Posted by on November 24, 2021 3:02 pm
Categories: News Washington Examiner

Denver implements indoor mask mandate

Social distancing as well as face covering is recommended at the COVID-19 vaccination site in the Rose E. McCoy Auditorium on the Jackson State University campus in Jackson, Miss., Tuesday, July 27, 2021. The Centers for Disease Control and Prevention announced Tuesday, new recommendations that vaccinated people return to wearing masks indoors in parts of the U.S. where the coronavirus is surging and also recommended indoor masks for all teachers, staff, students and visitors to schools, regardless of vaccination status. (AP Photo/Rogelio V. Solis) Rogelio V. Solis/AP

Denver implements indoor mask mandate

Robert Davis, The Center Square contributor November 24, 02:00 PMNovember 24, 02:01 PM

Denver is implementing a new indoor mask mandate as COVID-19 cases continue to put a strain on the city’s hospital system, Mayor Michael Hancock announced on Tuesday.

The order will go into place on on Wednesday and will be effective until January 3, 2022. It follows a similar order that was issued by the Tri-County Health Department on Monday which impacts Arapahoe and Adams Counties.

Anyone over the age of two will be required to wear a mask indoors, according to Denver’s order. Exceptions can be granted for individuals under the age of two, or for those who show proof of their vaccination status before entering a business.

The order can be reinstated after January 3 if Denver’s ICU bed capacity reaches 10% or greater for two consecutive weeks. Other counties like Jefferson, Boulder, Larimer, and Pitkin have issued similar orders.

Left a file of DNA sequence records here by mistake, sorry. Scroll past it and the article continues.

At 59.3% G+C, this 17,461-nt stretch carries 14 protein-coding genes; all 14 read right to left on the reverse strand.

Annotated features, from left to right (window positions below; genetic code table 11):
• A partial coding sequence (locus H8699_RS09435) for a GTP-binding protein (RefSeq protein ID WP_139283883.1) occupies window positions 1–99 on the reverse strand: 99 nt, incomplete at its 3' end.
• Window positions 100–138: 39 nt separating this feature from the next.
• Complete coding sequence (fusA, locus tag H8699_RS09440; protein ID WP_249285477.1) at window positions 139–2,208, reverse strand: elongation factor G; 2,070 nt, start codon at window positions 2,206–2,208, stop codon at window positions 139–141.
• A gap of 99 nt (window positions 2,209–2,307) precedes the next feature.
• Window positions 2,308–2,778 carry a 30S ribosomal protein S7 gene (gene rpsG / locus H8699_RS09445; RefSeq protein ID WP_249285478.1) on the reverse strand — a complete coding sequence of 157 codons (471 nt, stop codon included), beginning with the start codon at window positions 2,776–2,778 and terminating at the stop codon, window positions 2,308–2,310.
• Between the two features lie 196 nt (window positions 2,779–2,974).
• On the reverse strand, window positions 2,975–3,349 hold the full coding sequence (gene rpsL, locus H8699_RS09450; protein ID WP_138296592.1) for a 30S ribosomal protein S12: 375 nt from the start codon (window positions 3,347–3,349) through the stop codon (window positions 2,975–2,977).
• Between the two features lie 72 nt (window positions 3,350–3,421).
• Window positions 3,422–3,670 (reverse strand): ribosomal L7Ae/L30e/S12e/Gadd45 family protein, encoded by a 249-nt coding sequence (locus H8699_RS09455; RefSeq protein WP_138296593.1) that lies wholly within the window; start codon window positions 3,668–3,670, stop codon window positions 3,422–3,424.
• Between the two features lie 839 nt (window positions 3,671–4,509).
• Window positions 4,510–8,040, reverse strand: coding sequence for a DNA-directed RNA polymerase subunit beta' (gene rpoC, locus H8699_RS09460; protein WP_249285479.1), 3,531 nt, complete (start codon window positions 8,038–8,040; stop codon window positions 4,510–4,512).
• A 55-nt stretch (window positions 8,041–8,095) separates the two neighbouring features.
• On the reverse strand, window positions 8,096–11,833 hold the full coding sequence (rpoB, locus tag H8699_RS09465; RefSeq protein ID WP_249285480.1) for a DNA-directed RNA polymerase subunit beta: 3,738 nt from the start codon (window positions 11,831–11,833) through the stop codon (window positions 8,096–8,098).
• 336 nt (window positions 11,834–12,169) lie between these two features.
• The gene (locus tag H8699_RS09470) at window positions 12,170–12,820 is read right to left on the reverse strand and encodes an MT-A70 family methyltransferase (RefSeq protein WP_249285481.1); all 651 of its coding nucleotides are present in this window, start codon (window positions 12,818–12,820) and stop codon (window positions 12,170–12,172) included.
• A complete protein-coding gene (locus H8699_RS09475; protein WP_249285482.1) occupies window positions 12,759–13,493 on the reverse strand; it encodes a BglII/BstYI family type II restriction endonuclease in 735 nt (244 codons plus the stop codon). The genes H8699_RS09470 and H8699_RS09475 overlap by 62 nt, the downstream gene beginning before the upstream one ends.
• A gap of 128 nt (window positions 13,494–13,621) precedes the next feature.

“I know it’s disappointing that the decisions of some are impacting the lives of Denver’s vaccinated residents, and I share in that frustration,” Hancock said. “I know a lot of work has gone into where we are. But this is the situation: either wear a mask or get vaccinated. It’s that simple.”

According to the latest data from the Denver Department of Public Health and Environment, the city’s hospitalization rate has increased significantly since the middle of October. At the time, Denver reported a daily hospitalization rate of 67 individuals. As of November 15, that total has grown to more than 129.

Meanwhile, the number of people getting vaccinated in Denver has steadily declined. As of November 20, the city’s seven-day moving average for vaccinations stood at 1,229, down from its high of 10,319 in April.

Mayor Hancock said this trend is putting a “dangerous strain” on the city’s hospital system which could cause a “collapse” if it is not contained.

© 2021 Washington Examiner

Originally appeared at Washington Examiner

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